Celtics Notes: Cavs’ Role Players Finally Support LeBron James In Game 3 Win


LeBron James played well in Game 3 but it wasn’t one of his superhuman performances. Based on the way the Cleveland Cavaliers played in the first two games of the Eastern Conference finals, you’d think this kind of performance from James would spell doom for the Cavs.

But that wasn’t the case at all Saturday night at Quicken Loans Arena because James’ supporting cast finally showed up as the Cavs blew out the Boston Celtics in Game 3 with a 116-86 victory to cut the series deficit in half.

James led the Cavaliers with 27 points, but the entire Cleveland starting lineup and Kyle Korver off the bench scored in double figures. The Cavs had a total of eight players score 8-plus points.

It was the balanced scoring output that Cleveland sorely lacked in the first two games in Boston. Cavaliers not named James shot 28 percent in Boston, and that mark improved to 45 percent in Game 3.

This is how the Cavs must play to win this series.

The Celtics are too good defensively for James to win this series by himself. Boston has done a tremendous job defending superstars such as Giannis Antetokounmpo, Ben Simmons and Joel Embiid during this postseason. They are not letting the best players beat them. This forces the opponent’s role players to step up and contribute, and Cleveland got the production it needed from those guys in Game 3.

Here are some other notes from Celtics-Cavs Game 3:

— Jaylen Brown played his worst game of the series. He scored 10 points on 3-for-8 shooting — down from scoring 23 in each of the first two games in Boston — and committed five fouls. The second-year guard also tallied just two rebounds and one assist in 21 minutes.

— Al Horford also played his worst game of the series, scoring seven points with seven rebounds. He attempted only four shots, which is too small of a number for a player who can excel in the low post. The C’s need to get Horford much more involved in the offense in Game 4, particularly when he’s matched up against Kevin Love.

— The Cavaliers shot very poorly from 3-point range in the first two games in Boston. They hit just 14 of 56 shots from beyond the arc through two games, but that changed in Game 3, where Cleveland connected on 17 of its 34 3-point field goals.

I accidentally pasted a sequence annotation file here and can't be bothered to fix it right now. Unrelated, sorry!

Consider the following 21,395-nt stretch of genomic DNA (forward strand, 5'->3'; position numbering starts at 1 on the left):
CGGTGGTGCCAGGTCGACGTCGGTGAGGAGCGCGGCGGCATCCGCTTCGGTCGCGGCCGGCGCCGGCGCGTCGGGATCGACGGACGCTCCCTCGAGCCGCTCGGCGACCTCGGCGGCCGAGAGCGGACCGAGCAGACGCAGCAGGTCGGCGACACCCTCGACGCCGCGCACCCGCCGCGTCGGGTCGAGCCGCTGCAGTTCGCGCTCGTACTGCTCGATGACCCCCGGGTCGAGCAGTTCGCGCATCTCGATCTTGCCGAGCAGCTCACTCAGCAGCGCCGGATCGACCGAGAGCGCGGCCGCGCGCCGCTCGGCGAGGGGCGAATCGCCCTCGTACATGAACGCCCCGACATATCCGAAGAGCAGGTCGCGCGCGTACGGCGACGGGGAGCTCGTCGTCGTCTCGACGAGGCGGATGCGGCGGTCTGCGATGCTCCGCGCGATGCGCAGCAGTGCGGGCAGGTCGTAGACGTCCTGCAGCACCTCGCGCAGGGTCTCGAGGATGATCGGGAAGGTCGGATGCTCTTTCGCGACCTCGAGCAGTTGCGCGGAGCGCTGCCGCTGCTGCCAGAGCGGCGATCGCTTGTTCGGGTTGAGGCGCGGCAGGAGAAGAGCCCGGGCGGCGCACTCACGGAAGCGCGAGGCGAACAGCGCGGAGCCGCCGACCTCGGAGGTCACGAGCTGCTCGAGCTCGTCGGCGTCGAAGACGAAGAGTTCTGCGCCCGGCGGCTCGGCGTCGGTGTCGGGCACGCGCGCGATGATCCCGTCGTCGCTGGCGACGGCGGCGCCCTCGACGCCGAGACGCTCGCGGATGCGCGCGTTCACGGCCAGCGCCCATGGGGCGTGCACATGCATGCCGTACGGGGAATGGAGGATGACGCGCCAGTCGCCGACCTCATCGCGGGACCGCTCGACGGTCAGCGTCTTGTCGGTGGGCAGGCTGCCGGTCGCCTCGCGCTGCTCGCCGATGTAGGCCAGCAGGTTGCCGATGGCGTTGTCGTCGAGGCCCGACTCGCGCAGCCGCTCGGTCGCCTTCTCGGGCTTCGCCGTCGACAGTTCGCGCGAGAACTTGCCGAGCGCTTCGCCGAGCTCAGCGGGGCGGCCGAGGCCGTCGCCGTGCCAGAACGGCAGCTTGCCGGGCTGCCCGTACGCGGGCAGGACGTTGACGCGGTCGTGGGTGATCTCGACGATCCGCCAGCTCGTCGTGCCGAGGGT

James (3-for-3), J.R. Smith (3-for-4) and Korver (4-for-4) led the long-range barrage for the Cavs.

— George Hill scored only five points in the series opener and three points in Game 2. He was far more aggressive in Game 3, scoring 11 points in the first quarter and finishing with 13 on 4-for-11 shooting. Hill didn’t play well after the first quarter, but he was essential to Cleveland building a huge lead early. And Hill’s willingness to shoot also was encouraging for the Cavs because he was too passive in Boston.

— Marcus Smart didn’t shoot well, hitting just two of his nine attempts and scoring four points. The Celtics guard also took a couple long 2-point shots, which has become the worst shot in basketball. Smart didn’t contribute much in any facet, finishing with zero rebounds, six assists and no blocks.

— Terry Rozier has been great at home and lackluster on the road during the playoffs. He entered Saturday averaging 20 points in nine home playoff games, compared to an average of just 12.8 points in five road games. Rozier scored 13 points on 5-for-12 shooting (1-for-4 from beyond the arc) with three rebounds and three assists in Game 3.

— Boston’s 30-point loss was its largest of the season. The Celtics’ worst loss prior to Saturday night was Game 3 against the Milwaukee Bucks in the first round.

— This is the seventh playoff series between James and the Celtics. The winner of Game 3 emerged victorious in only one of the previous six series.

— Cavs coach Ty Lue was a little testy with a reporter after Game 2 when asked why Rodney Hood was still in the rotation. Well, Lue didn’t play Hood at all in Game 3 and Cleveland dominated offensively. It’ll be interesting to see if Hood is left out of the rotation again in Game 4 because he can be a very good shooter when he’s playing with confidence.

Thumbnail photo via Aaron Doster/USA TODAY Sports

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